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POP MUSIC : Jesus and Mary Chain's Expanding Horizon : 10 QUESTIONS, 13 ANSWERS

April 26, 1992|ROBERT HILBURN | Robert Hilburn is The Times' pop music critic. and

LONDON — The first music in three years from what is arguably the most influential British band of the '80s was greeted here with understandable enthusiasm.

"A scorching return to form (by) what has to be the most important band working in Britain today," declared the New Musical Express about "Reverence," the group's first single from its "Honey's Dead" album. "The very pulse of modern rock is beating within these sturdy grooves."

Most American rock fans would probably assume that such lavish praise would be reserved for one of the British bands that are massive in the States--say Def Leppard, whose latest album entered the U.S. charts at No. 1, or the Cure, which will be playing stadiums again this summer in the United States.


The raves, appropriately, are for the Jesus and Mary Chain.

With an independence inherited from the Sex Pistols and a fearless instinct for emotional extremes reminiscent of the Velvet Underground, brothers Jim Reid and William Reid--the founders of the London-based band--made three of the most absorbing rock albums of the '80s.

Still, the Jesus and Mary Chain has yet to crack the U.S. Top 100. One reason is the music's radical sensibilities. Its dark, obsessive themes and relentless guitar feedback seem every bit as extreme at times as the Sex Pistols, who also never reached the Top 100 in the United States.

The Jesus and Mary Chain was banned from Britain's "Top of the Pops" TV show recently because its "Reverence" single was considered inappropriate for young viewers:

I wanna die just like Jesus Christ

I wanna die on a bed of spikes

I wanna die and go see Paradise.

I wanna die just like JFK

I wanna die on a sunny day

I wanna die just like JFK

I wanna die in the U.S.A.

While easy to dismiss as shock tactics, the lyrics--in the context of the Jesus and Mary Chain's work--suggest how some people are so desperate for recognition or identity that they might be willing, if all else fails, to settle for a death that will go down in history. The song has caught on at U.S. college and alternative radio, but it has shown little evidence of mainstream airplay.

Yet there are signs that this may finally be the breakthrough year for the band. It'll be on the "Lollapalooza" tour this summer across America, and the MTV crowd heard a lot in recent months of the Reids' sound thanks to the Pixies' hit remake of their "Head On" single.

On the eve of the album release (see review, Page 70), the brothers sat in their recording studio reflecting on the "Top of the Pops" ban and all the talk about how this might finally be their year.

Question: What was your thinking with "Reverence"? You must have realized a lot of people were going to be freaked out by it. Wasn't there some other image you could find?

Jim: That question seems to assume that the lyrics are some cheap, sensational stunt or something, and that's not what the words ever were to us. To me, any subject is OK to talk about. I'm ready to listen to anybody's point of view about anything because that's how you learn things. Nothing upsets me unless you are going to get a knife and point it in my eye or something.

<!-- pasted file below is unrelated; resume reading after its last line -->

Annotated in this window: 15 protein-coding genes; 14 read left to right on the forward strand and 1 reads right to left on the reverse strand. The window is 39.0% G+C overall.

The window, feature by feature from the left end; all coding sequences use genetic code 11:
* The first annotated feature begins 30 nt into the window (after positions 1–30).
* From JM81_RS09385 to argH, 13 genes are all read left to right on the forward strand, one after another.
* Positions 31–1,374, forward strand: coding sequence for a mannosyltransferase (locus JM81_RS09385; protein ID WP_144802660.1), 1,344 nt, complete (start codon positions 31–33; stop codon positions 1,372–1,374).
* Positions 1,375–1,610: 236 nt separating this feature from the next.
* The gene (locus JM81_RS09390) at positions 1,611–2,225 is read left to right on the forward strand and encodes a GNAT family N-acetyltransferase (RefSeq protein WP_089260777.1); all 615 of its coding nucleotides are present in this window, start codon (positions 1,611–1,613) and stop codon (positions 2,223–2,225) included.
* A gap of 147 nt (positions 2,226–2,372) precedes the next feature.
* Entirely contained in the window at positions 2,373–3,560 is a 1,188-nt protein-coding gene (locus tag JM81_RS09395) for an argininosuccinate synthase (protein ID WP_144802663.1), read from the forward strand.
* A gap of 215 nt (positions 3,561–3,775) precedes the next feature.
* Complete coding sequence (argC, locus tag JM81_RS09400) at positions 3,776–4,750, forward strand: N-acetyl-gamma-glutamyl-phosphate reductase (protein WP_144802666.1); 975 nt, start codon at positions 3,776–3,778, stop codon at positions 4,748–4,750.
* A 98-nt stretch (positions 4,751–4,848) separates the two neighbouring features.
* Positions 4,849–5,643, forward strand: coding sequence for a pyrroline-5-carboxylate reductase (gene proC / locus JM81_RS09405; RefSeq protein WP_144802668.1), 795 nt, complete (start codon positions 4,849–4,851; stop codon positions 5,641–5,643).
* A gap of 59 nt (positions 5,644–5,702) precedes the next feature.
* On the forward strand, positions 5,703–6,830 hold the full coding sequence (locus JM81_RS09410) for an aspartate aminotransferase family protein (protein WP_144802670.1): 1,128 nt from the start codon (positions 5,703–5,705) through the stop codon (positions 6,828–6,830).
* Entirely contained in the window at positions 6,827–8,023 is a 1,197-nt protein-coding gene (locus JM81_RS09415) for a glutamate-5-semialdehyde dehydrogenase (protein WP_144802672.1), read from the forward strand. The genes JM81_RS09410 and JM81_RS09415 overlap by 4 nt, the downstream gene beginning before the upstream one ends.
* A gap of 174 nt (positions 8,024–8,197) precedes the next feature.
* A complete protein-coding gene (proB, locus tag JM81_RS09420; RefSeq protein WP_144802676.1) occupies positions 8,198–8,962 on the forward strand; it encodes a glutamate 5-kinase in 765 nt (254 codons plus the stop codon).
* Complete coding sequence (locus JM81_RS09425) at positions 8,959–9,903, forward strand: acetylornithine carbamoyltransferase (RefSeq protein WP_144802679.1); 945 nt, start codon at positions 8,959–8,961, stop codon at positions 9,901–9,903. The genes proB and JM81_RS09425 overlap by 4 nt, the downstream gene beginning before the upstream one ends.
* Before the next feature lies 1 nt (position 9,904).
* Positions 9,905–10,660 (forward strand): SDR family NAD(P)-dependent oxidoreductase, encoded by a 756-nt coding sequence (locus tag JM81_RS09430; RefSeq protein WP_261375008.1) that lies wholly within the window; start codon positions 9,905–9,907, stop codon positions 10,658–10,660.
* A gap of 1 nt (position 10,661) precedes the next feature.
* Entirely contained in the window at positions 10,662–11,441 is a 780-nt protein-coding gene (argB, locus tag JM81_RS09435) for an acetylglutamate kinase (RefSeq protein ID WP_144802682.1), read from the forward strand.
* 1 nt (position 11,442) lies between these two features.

Q: Have either of you ever written anything that makes you wince and think, "I'd better not release that song"?

William: We edit ourselves, but we don't censor ourselves--if you can see the difference. If we wrote a lyric that we thought was the greatest we'd ever written, I'd like to think we'd put it on the record even if someone told us that it was going to get the record banned in every country and destroy our career. Music is important to us. It has been our life for as long as I can remember. People are always using words like obsession to describe our music, which is probably right because music is an obsession with us.

Besides, if we really wanted to shock people, I don't think we would have used these lyrics. I think these lyrics are too well cut, too well engineered. If we would have wanted to shock, we only need to put in the songs all the silly little words that seem to press buttons in people . . . all the sexual words that you can't print in papers or use on the air.

Jim: What we are really saying is that after years and years and years of trying to do our best, we don't give a damn what some people think is acceptable or not acceptable to them.

That's not the same as a shock thing. We liked the punk movement, but we never set out to be the Sex Pistols and just shock people with what we said and what we do. In fact, we've even gone out of our way over the years to steer clear of that type of approach because anything you do of that nature can come across as a bit false, and I don't think there is anything false about our music.

Q: Are you optimistic that things might be opening up for you now in America--the Pixies' success with "Head On," the U.S. success of a lot of other young British bands?

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